Joslyn & The Sweet Compression
“I got to thinking, I could have it all,” Joslyn Hampton sings near the half-way point of her band’s newly released, self-titled debut album.
The proclamation comes as part of a burst-bubble romance called “Love on the Double,” a slice of lean but gradually incremental funk that has been part of Joslyn & the Sweet Compression’s live shows ever since the band quickly made itself known to Lexington audiences last year. But the feeling one gets after giving a spin of its fine new recording is that, Hampton and company could indeed have it all.
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Over a set of eight songs penned by guitarist Marty Charters and two tasty covers, Hampton revels in a soul and funk blend that is cross generational. Her voice possesses a clarity and command that sounds like it was born in the 1970s as commercial funk references from Johnny Guitar Watson to the Ohio Players grind out crisp grooves behind her. But there is also a strong element of classic soul at work as Hampton ignites a lusciously torchy reading of The Beatles’ “Long, Long, Long.” In fact, the tune’s solemn pace, along with its mingling of lead and background vocals, borders on gospel at times.
Similarly, many of the tunes are paced so that several of the Sweet Compression’s ace-in-the-hole players discreetly reveal their voices, as in the swirling keyboard colors of Steve Holloman that underscore the jubilation within the album closing “What Did You Think Was Gonna Happen?” and the fashionably late saxophone breaks of Joe Carucci as the neo-reggae groove of “If I Break It Down” heads into the home stretch.
Recorded and mixed by local music guru Duane Lundy, “Joslyn & the Sweet Compression” plays like an album extract of the band’s thoroughly involving live shows, like the one it is presenting Saturday night at The Burl to celebrate the record’s release. Then again, Lexington has spent the last year soaking in the Sweet Compression’s tirelessly spirited groove. Perhaps a copy of the completed album may now slip out of town and let the rest of world in on Lexington’s mightiest soul sound.
Jim James must have a thing about being at home for Thanksgiving. In 2006, he and the rest of the Louisville-rooted My Morning Jacket rocked the now-dormant Louisville Gardens with a potent blast of psychedelia, boogie and more with a concert centered around the release the previous year of what still stands as MMJ’s finest recorded work, “Z,” and its then-newly issued live album, “Okonokos.” Fast forward a full decade, and James was back in his hometown to play the day after Thanksgiving at the Louisville Palace. Instead of his MMJ pals, James introduced a new five member band that employed the Louisville trio Twin Limb as its foundation and the tunes from his two solo albums, “Eternally Even” and “Regions of Light and Sound of God” as repertoire material.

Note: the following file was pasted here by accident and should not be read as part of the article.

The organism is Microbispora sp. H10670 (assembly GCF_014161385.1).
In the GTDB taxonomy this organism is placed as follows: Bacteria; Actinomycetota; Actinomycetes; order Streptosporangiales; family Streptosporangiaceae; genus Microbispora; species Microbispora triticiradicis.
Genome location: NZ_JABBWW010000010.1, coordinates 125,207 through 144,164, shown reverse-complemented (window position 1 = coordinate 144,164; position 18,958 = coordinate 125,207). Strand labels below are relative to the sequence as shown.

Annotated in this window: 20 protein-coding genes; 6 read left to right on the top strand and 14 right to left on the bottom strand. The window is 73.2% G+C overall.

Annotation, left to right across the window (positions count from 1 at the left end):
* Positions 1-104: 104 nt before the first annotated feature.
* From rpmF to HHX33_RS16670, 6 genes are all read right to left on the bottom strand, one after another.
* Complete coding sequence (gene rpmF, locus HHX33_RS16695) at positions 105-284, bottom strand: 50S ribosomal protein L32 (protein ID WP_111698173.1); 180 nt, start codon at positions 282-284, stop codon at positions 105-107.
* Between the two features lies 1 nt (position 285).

On Wednesday, James returns to Thanksgiving Eve to close out another MMJ-less tour at the Palace. While longtime friend and percussionist Dave Givan and the tour’s show-opener, Alynda Segarra of Hurray for the Riff Raff, help out on a few tunes, James goes it alone this time around with a solo acoustic set list that covers vintage MMJ fare (the “Evil Urges” favorite “I’m Amazed”), solo career fare (the “Eternally Even” pop delicacy “Same Old Lie”) and a smattering of cover tunes (Timmy Thomas’ “Rainbow Power”).
James has been a busy hombre outside of MMJ of late by releasing three solo recordings in roughly 10 months. In December 2017, he issued “Tribute to 2,” an 11-song covers collection of tunes initially popularized by Elvis Presley, Sonny and Cher, Bob Dylan and, somewhat improbably, Emerson, Lake & Palmer. Then in June came “Universal Distortion,” which swapped out the pop psychedelia of “Eternally Even” in favor of a power trio-style garage rock makeover. Finally, in October, James gave us “Universal Clarity,” a new representation of the “Universal Distortion” tunes with the corrosive electric veneer stripped away so that an elemental acoustic design — presumably, one his current tour is modeled after — was revealed.
In a press release, James described “Universal Clarity” as “a crystal clear illustration of the flawed beauty of what a song starts off as or sometimes remains — a thought, a seed, a light from the womb of the universe brought to life down here on earth.”
Organ at Origins Jazz
Jazz organ trios have had heroes — Jimmy Smith and Dr. Lonnie Smith, among them — but their numbers are few. Luckily, the Origins Jazz Series has snagged one for its November concert. Bobby Floyd, a Hammond B3 artist whose extensive credits include numerous tours and recordings with Ray Charles, will bring his trio to Tee Dee’s Bluegrass Progressive Club, 266 E. Second St. on Saturday for shows at 7 and 9:15 p.m. For tickets ($17.50 for each performance, $30 for both), go to originsjazz.org.